• No worries. All in good time. At least you’re aware of it now… (unless it is me who’s missing something, that is!)

  2. Whenever I hear pronouncements on “the public” I am suspicious. These are usually projections on what the media (under the control of the wealthy) want everyone to believe. I recall one election in America where the content of the media coverage was entirely trivial and indeed moronic – revolving around the fashions, haircuts, personal quirks etc. of the candidates. And then there was a late declaration from this very media on how stupid “the public” were for fixating on these things! This naturally went with a sneer that “the public” don’t know what’s important for them! And this from the very media that was distracting the public with bullshit!

    It reminds me of something Michael Parenti said about the difference between public opinion and *visible* public opinion.

    • I like Parenti’s work. I also like Media Lens. I urge readers to read Propaganda Blitz – or failing that, my review of it!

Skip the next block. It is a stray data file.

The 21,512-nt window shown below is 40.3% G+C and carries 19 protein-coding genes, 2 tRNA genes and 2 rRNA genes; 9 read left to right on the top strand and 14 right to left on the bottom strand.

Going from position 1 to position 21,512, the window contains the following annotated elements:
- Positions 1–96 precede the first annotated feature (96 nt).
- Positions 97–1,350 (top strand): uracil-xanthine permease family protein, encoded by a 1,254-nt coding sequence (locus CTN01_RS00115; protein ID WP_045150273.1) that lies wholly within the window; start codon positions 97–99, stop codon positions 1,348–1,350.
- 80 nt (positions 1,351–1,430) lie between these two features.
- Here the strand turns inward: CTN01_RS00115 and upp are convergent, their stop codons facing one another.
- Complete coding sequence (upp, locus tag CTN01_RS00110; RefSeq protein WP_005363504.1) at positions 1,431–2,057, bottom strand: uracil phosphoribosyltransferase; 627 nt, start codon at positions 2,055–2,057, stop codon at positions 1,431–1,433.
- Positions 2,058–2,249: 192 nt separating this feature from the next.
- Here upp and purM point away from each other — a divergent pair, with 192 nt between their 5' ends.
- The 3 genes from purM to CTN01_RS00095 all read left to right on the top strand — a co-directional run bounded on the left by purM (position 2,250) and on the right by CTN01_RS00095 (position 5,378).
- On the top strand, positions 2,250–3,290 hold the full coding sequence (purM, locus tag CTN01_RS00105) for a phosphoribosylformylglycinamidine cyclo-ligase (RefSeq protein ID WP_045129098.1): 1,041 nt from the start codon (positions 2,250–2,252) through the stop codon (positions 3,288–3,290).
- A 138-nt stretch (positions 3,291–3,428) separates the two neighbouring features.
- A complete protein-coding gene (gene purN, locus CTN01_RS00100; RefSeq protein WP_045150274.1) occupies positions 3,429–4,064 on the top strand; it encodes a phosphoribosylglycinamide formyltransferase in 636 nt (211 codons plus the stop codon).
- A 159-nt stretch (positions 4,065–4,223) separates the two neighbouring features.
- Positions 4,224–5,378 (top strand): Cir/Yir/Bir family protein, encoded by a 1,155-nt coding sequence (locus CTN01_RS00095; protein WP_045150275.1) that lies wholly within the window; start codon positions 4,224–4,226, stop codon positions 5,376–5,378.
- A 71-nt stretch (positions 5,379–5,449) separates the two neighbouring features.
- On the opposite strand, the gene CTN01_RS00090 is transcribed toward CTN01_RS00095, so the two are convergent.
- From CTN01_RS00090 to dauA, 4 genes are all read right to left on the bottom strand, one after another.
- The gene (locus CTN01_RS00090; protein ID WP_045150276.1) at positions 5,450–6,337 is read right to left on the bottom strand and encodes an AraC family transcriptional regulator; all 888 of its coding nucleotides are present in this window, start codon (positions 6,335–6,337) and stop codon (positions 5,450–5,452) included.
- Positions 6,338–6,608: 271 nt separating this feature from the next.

• Bob I’ve now given this a listen. Useful. Same story in the UK. Here’s a sample from a Guardian piece three weeks ago. Don’t be fooled: Britain’s coronavirus bailout will make the rich richer still:

        Conservatives such as Sajid Javid – who tweeted that “the whole point of fiscal conservatism in normal times is to be able to act decisively if there is a genuine economic emergency” – are already trying to reconcile the crisis response with austerity politics. Fiscal hawks will be keen to draw a line under the crisis period and insist that we now need to tighten our belts again to pay for it.

        Meanwhile, mortgage and rent “holidays” and guaranteed loans for small businesses require people to take on private debts that they will have to pay back when the crisis is over. One way or another, then, the bulk of the costs will still eventually be borne by ordinary people.

        On the other hand, virtually no sacrifices have been demanded of banks, landlords or profitable corporations, such as utility companies. The only people in society not being asked to share the burden are “rentiers”: those who make money by owning assets they can charge others to use.

  3. Peter, I think it sounds good and an important theme to be focused on.